Dickinson worked his promising 3-year-old filly Dynamia at Gulfstream on Wednesday. She went five furlongs on the grass in 1:02.60 in company with Savedbythelight, an older stakes winner trained by Richard Violette. Dynamia is being pointed for the Herecomesthebride Stakes on Feb. 28.

Eurosilver works toward Swale

Eurosilver, one of trainer Nick Zito's three Kentucky Derby candidates, worked five furlongs in 1:02 Wednesday morning at the Palm Meadows training center. It was his first breeze since winning a seven-furlong, second-level allowance race on Feb. 4 at Gulfstream.

Earlier this week, Zito explained why he has chosen to run Eurosilver at seven furlongs again in the Swale Stakes on March 13 rather than stretch him out around two turns. Zito said Eurosilver can be hard on himself in his training, and he believes the colt will be better prepared for the Kentucky Derby by running in a pair of one-turn races and a single two-turn race than vice versa.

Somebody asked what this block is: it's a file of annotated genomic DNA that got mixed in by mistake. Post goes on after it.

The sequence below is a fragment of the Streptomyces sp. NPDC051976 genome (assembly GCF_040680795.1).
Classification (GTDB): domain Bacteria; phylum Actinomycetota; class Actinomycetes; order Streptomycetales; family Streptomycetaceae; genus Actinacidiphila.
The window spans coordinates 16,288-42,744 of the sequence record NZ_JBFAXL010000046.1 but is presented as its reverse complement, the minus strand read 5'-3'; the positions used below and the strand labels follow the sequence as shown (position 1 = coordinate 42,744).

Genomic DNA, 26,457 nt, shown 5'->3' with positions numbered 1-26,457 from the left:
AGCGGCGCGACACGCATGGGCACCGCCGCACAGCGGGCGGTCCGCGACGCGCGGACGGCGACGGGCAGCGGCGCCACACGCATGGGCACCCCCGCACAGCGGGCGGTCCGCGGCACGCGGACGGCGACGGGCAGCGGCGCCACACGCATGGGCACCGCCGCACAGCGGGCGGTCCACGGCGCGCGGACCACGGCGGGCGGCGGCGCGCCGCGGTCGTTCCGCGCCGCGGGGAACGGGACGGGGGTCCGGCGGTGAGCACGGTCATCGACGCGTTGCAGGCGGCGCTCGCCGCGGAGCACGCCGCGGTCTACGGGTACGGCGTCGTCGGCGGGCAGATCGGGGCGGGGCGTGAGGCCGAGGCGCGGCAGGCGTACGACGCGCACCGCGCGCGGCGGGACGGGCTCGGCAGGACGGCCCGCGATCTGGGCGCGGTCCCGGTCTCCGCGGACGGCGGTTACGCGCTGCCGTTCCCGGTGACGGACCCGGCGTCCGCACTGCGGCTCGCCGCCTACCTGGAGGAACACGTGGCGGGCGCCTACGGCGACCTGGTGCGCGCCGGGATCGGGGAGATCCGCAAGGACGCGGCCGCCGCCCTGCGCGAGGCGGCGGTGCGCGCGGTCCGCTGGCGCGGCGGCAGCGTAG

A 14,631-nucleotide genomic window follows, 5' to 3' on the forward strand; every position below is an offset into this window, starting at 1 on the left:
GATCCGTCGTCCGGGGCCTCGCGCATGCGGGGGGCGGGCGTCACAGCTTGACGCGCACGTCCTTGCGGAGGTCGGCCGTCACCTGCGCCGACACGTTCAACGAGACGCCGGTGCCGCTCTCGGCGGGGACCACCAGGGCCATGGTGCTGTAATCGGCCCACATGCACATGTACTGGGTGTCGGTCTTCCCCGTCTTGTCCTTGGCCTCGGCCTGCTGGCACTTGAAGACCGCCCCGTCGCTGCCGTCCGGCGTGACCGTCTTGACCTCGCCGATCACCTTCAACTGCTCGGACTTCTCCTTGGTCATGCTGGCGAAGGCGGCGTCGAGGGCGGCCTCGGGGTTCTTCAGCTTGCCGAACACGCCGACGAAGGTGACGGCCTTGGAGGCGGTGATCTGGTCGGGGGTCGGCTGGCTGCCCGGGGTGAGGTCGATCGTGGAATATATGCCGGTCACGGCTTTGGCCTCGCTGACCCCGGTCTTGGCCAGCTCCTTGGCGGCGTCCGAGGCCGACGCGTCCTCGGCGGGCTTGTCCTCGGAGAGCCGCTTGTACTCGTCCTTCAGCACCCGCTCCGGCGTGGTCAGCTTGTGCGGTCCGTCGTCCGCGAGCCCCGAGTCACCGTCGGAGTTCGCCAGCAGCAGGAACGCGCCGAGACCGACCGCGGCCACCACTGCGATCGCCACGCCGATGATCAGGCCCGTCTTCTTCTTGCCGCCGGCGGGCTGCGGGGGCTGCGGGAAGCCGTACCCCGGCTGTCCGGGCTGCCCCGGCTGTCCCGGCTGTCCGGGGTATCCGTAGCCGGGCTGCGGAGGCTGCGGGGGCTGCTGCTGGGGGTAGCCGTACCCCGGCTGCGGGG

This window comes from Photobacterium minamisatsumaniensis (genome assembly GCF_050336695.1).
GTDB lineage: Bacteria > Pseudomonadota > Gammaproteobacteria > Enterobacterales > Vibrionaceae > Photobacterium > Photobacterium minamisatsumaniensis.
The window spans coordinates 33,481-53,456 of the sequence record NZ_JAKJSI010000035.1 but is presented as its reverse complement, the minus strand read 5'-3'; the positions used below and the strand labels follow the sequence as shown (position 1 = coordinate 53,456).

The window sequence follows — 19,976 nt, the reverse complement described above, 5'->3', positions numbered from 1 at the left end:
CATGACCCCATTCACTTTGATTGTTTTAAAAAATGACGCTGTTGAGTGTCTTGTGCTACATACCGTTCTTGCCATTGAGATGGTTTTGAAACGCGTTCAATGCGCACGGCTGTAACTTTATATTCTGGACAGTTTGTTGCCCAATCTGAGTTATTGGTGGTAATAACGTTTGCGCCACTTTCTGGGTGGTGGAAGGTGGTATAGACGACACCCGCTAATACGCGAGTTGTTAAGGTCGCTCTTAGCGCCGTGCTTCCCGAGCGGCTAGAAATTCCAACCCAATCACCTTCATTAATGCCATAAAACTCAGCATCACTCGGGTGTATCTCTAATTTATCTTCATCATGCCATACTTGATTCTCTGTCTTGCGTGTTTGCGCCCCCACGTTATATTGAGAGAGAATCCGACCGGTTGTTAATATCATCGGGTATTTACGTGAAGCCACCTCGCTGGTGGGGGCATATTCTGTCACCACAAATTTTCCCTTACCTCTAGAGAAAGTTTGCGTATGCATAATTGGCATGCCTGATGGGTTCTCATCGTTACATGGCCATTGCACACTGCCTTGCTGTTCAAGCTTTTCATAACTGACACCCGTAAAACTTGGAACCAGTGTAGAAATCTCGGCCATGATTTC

"If we get two seven-eighths [races] into him there will be more in the tank," Zito said. "We won't have to worry about him getting the distance, and we won't have too worry about not having enough bottom."

After the Swale, Zito plans to run Eurosilver, a son of Unbridled's Song, in the Blue Grass Stakes at Keeneland on April 10. Last fall, Eurosilver won the Lane's End Breeders' Futurity at Keeneland in his only start around two turns.

Kicken Kris to run in Gulfstream Breeders' Cup

Kicken Kris, who won the Grade 1 Secretariat Stakes as a 3-year-old, in Sunday's Grade 1, $250,000 Gulfstream Park Breeders' Cup Handicap.

Kicken Kris, a son of Kris S. owned by the Brushwood Stable, has not run since finishing third in the Grade 1 Hollywood Derby last November. He was beaten only a length that day.